How much does a bunk bed cost? You should expect to spend between £150 and £500.
What is a cot bed? For smaller children, cot beds are convertible cots that can help your little one make the transition from cot to bed.
Cot beds are suited to little ones that have outgrown their Moses basket or bassinet. Cot beds feature removable sides and a removable end panel that can be converted into a toddler-sized bed. Online, we've seen a selection of cot beds that come bundled with a dresser, where you can store baby clothes and nappies.
How much does a cot bed cost? A basic cot bed can cost as little as £100, although most are on sale for around £300.
You'll need to work out how large or small a bed you'd like – or can fit – in your bedroom. This seems obvious, but bear in mind that some bed frames are larger than others, and you'll need to allow enough space to walk around the bed without the risk of bashing your knees on a regular basis.
Measure your bedroom if you're moving into a new home, allowing ample space at either side of where the bed will fit to accommodate bedside tables or other furniture. If you're buying online, check the measurements of the bed in the product description.
Take a look at the table below for details of popular mattress dimensions. Depending on the type of bed frame, it may take up a bit more space than this, especially if you opt for a bedstead.
|UK bed size||Width and length (cm)|
|Single||90 x 190|
|Double||135 x 190|
|King||150 x 200|
|Super King||180 x 200|
|Emperor||215 x 215|
Choosing the right mattress is crucial to ensure you get a long-lasting bed that gives you a comfortable night's sleep while properly supporting your body. A mattress doesn’t have to be firm as a rock to be good for you – you just need to make sure it has a good supporting structure.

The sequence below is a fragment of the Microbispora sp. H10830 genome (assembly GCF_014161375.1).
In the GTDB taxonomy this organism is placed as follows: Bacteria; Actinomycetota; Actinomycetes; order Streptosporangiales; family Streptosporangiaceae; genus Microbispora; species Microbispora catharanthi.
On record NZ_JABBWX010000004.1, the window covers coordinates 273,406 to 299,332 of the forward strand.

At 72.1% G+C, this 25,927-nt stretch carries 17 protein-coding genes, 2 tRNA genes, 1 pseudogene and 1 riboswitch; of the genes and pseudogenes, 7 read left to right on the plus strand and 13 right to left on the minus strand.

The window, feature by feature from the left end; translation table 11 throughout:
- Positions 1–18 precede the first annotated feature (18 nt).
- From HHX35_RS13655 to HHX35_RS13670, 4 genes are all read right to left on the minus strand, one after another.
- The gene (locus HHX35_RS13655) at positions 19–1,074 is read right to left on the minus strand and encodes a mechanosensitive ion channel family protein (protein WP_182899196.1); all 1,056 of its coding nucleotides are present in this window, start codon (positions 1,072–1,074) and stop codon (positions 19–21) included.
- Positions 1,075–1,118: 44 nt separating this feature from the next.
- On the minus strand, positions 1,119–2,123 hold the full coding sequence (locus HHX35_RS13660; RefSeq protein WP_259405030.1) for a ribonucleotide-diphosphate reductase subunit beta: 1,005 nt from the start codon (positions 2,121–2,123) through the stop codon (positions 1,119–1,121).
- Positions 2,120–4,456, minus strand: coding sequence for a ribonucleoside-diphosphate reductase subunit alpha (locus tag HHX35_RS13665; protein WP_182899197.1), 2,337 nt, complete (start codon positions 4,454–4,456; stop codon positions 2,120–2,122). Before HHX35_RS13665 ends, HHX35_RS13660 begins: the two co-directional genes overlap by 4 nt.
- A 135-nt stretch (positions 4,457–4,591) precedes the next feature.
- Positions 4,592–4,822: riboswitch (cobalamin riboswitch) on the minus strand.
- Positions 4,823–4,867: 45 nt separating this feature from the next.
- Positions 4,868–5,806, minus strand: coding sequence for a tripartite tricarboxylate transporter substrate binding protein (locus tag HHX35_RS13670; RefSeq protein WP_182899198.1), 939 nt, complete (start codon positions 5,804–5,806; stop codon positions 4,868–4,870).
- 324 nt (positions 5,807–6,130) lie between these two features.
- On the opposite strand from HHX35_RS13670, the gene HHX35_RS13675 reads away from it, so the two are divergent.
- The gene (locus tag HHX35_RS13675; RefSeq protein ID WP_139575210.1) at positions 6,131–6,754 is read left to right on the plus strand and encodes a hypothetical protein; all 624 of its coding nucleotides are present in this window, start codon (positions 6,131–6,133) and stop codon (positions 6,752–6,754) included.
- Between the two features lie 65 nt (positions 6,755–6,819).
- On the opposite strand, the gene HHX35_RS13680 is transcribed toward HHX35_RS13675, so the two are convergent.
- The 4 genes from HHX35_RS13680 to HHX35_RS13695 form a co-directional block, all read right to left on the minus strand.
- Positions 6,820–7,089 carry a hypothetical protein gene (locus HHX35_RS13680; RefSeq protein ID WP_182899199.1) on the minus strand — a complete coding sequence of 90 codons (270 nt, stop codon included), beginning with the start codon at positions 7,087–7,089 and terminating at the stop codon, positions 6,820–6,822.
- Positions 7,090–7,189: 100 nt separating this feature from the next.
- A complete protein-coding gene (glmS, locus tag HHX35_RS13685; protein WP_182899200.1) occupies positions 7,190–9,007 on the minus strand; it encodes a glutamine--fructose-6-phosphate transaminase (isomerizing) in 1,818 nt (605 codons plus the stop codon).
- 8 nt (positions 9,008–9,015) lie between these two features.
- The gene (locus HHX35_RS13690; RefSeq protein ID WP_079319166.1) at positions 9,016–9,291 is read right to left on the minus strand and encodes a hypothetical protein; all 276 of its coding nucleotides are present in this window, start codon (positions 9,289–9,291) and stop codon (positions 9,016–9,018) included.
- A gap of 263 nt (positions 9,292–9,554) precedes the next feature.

When trying out a bed in-store, lie down on it in the same way as you'd lie on your bed at home, to see how it feels. Ideally, the mattress should mould to the shape of your body while also supporting it. If you're looking for a bed for two, you should ideally try out potential purchases together.
In our expert mattress tests, we measure the shape of a person's body at 36 different points when standing, and when lying on their back on the mattress.
Exactly what you get for your money may vary depending on the retailer. Make sure to check, for example:
Unless you've got access to a van, you'll need to arrange for the store to deliver your bed. There's likely to be a charge for this, so get a quote for delivery before parting with any money. Not all shops offer evening or weekend delivery slots, so check before you buy if this is important to you.
There are countless bed shops to choose from – including specialist high street brands, such as Dreams and Bensons, small independents, and general furniture shops including Ikea, Furniture Village and Habitat.
Whether you're shopping online or in-store, make sure you pay attention to the shop's returns policy.
Popular online retailers that stock beds include:
If you see a bed marketed with a big discount, it could be tempting to think you need to snap it up. But it's sensible to approach offers on beds with a healthy dose of cynicism. Check if a 'sale' might be coming up – you could benefit from a an even bigger price cut by waiting a few weeks longer.
That said, there are some good bargains to be had if you're willing to spend a bit of time shopping around. If you go into a store armed with a better deal you've found for the same spec model online, some shops might be prepared to offer a price match.
Don't be afraid to haggle either, particularly in an independent store where the shop assistants may have more power to reduce the price or throw in a freebie.
Ask the shop you're buying from whether it will pick up your old bed when delivering the new one – some may charge extra to do this. Alternatively, you can ask your council to collect bulky items such as mattresses, but again some charge a small fee for this service.
Wooden bed frames can be recycled – contact your council for details of your nearest neighbourhood recycling centre or to arrange a pick-up, or get in touch with the Furniture Re-use Network to donate your bed.
* Based on average prices from the popular online retailers listed under 'Where to buy a bed.'